By Ian Pollock
Personal finance reporter, BBC news
A judge has stopped Barclays bank taking any more penalty charges and interest from a customer who sued for their return.
Barclays has so far repaid £87m in overdraft charges this year
Judge Abrahams, at Luton County Court, has ordered Barclays to stop applying the charges until a High Court test case settles the legal issues involved.
Barclays said it will be entitled to reclaim any further charges from Nadine Fry should the test case be successful.
The five main banks have handed back almost £400m in charges since January.
Barclays itself has so far repaid £87m in overdraft charges this year.
The judge suspended Ms Fry's claim until the outcome of the test case.
John Fry, who pursued the case for his daughter, explained how he persuaded the judge also to suspend any further penalty charges.
"I argued that a stay would have serious financial implications for my daughter as she would have to continue meeting interest payments on her debts, whereas the sum in question (£1,384) would have been sufficient to clear her debt entirely," he said.
'Not general policy'
Judge Abraham's decision is likely to be deeply disturbing to the UK's banks, in case other judges around the country adopt a similar line.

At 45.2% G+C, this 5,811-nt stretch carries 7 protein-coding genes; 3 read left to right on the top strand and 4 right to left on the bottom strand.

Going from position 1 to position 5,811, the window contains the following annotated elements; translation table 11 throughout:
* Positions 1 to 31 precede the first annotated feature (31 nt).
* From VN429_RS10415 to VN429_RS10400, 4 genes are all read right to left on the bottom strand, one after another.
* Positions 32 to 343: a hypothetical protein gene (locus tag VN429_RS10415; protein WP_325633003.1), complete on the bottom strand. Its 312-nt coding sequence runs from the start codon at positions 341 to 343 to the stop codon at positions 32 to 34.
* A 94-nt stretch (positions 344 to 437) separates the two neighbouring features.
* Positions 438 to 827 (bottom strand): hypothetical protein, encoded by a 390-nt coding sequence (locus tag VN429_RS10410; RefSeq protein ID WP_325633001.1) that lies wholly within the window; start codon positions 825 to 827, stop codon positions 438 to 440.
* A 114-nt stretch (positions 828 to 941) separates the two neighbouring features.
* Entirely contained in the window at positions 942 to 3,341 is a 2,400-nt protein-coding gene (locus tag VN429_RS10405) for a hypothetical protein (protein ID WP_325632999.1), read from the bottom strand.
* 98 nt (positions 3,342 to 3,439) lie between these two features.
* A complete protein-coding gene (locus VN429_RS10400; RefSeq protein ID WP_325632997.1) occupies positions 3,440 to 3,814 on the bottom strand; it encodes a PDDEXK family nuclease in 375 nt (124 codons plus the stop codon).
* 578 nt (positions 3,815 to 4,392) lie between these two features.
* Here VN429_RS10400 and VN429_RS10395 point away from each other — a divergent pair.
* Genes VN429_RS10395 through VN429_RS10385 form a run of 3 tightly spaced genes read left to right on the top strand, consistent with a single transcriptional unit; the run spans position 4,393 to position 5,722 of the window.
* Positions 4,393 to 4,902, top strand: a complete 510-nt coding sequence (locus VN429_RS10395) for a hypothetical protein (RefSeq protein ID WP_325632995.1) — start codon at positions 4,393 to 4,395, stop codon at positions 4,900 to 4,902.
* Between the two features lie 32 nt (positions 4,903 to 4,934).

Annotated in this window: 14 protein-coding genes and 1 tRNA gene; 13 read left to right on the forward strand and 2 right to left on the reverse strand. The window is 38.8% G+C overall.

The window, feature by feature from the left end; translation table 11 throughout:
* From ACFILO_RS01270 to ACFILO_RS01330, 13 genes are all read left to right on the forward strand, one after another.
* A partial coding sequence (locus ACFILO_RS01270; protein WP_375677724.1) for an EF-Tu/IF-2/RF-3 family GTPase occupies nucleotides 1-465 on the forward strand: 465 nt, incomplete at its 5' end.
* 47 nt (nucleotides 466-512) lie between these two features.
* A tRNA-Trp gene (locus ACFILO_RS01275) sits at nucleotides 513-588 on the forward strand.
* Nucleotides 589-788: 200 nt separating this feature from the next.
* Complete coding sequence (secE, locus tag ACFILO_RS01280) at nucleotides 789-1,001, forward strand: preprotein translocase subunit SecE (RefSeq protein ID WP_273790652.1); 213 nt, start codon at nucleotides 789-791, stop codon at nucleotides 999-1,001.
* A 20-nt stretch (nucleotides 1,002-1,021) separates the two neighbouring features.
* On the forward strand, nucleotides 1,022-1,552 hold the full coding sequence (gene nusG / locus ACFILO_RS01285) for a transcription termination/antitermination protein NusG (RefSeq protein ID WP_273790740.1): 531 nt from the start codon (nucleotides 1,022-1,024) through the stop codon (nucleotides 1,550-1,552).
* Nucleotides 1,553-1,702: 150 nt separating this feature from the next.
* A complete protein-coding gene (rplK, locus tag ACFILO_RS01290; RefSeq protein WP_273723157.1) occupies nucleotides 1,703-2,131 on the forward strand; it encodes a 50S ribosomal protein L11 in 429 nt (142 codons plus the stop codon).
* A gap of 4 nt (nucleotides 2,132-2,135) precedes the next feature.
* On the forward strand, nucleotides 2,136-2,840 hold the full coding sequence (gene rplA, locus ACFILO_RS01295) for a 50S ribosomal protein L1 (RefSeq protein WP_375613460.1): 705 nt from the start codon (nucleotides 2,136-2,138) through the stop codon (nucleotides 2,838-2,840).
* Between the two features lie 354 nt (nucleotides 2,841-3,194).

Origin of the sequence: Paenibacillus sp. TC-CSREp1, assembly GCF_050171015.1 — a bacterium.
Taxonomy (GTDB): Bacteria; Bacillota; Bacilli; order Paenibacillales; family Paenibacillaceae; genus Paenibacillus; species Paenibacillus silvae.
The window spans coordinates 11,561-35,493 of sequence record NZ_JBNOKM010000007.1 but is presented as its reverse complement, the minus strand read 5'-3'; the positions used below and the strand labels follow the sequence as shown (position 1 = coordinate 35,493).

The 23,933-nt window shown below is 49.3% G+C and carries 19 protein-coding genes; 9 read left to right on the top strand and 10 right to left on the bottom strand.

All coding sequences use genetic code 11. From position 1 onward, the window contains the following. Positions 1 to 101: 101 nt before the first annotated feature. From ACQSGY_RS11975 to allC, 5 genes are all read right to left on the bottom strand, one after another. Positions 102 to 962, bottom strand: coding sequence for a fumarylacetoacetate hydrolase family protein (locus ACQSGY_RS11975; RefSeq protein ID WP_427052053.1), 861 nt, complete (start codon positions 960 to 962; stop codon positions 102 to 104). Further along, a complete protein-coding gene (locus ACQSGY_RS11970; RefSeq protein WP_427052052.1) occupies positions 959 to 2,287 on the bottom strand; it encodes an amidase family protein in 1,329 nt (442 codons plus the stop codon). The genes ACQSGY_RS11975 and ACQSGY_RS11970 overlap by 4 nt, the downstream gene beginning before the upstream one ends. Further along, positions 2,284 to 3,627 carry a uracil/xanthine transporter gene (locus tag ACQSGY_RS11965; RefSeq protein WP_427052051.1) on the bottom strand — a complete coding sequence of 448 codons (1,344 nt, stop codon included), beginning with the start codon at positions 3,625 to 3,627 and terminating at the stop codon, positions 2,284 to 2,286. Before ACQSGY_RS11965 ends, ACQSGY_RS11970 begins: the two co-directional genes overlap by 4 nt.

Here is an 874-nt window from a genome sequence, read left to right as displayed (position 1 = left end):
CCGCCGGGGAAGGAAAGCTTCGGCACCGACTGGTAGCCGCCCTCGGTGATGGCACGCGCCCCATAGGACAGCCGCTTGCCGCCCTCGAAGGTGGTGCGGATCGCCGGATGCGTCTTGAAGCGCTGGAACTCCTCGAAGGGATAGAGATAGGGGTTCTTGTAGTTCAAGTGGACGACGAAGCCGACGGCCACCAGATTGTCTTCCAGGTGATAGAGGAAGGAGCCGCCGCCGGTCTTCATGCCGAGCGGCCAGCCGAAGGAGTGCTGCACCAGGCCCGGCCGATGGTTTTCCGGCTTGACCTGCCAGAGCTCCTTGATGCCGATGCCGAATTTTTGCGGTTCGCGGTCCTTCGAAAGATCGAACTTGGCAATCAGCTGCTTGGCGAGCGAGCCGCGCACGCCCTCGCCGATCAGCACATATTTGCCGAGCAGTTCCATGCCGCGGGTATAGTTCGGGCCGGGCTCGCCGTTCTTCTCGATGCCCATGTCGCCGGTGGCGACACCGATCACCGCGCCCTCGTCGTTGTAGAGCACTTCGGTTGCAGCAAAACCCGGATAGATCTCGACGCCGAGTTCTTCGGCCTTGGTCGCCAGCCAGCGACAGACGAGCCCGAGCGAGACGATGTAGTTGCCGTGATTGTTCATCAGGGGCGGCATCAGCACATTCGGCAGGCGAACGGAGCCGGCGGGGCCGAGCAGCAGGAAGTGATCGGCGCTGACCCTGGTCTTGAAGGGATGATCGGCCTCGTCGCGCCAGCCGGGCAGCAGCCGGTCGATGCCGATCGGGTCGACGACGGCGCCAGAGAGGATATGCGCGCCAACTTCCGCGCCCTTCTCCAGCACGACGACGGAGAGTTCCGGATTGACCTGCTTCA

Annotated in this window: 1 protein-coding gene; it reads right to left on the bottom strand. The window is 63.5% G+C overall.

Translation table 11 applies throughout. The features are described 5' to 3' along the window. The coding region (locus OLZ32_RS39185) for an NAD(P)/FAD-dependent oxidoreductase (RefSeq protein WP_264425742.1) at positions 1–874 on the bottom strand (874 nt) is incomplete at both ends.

Luton county court's order against Barclays bank
A spokesman for the Judicial Communications Office (JCO), which speaks on behalf of judges, said: "This is not a general policy - each case is assessed on its own merits."
In the past year, tens of thousands of bank customers have been winning refunds of overdraft penalty charges from their banks, amounting to millions of pounds.
To resolve this vexed issue, the banks, along with the Office of Fair Trading (OFT), agreed at the end of July to stage in the High Court next year a test case on the legality of the charges.
The OFT believes they are an unfair and illegal penalty under consumer protection regulations.
The banks say they are a fair charge for providing a service to their customers while their accounts are in the red.
At the same time as announcing the test case, the banks won from the Financial Services Authority (FSA) a waiver from the current rules so that they can largely stop processing new claims against them until the legal issues are sorted out.
Likewise, the Financial Ombudsman Service (FOS) decided to stop dealing with the thousands of similar complaints it has been receiving.
The banks also asked the courts to suspend all existing legal actions against them for the time being.
However, any decisions on cases that are already before the courts have been left up to local judges to decide.
Marc Gander of the Consumer Action Group said the Luton judge's decision was both just and encouraging.
"This is what should have been done from the start to maintain fair play."
"This waiver adopted by the FSA and the Ombudsman has been profoundly unjust because it is so one-sided," he said.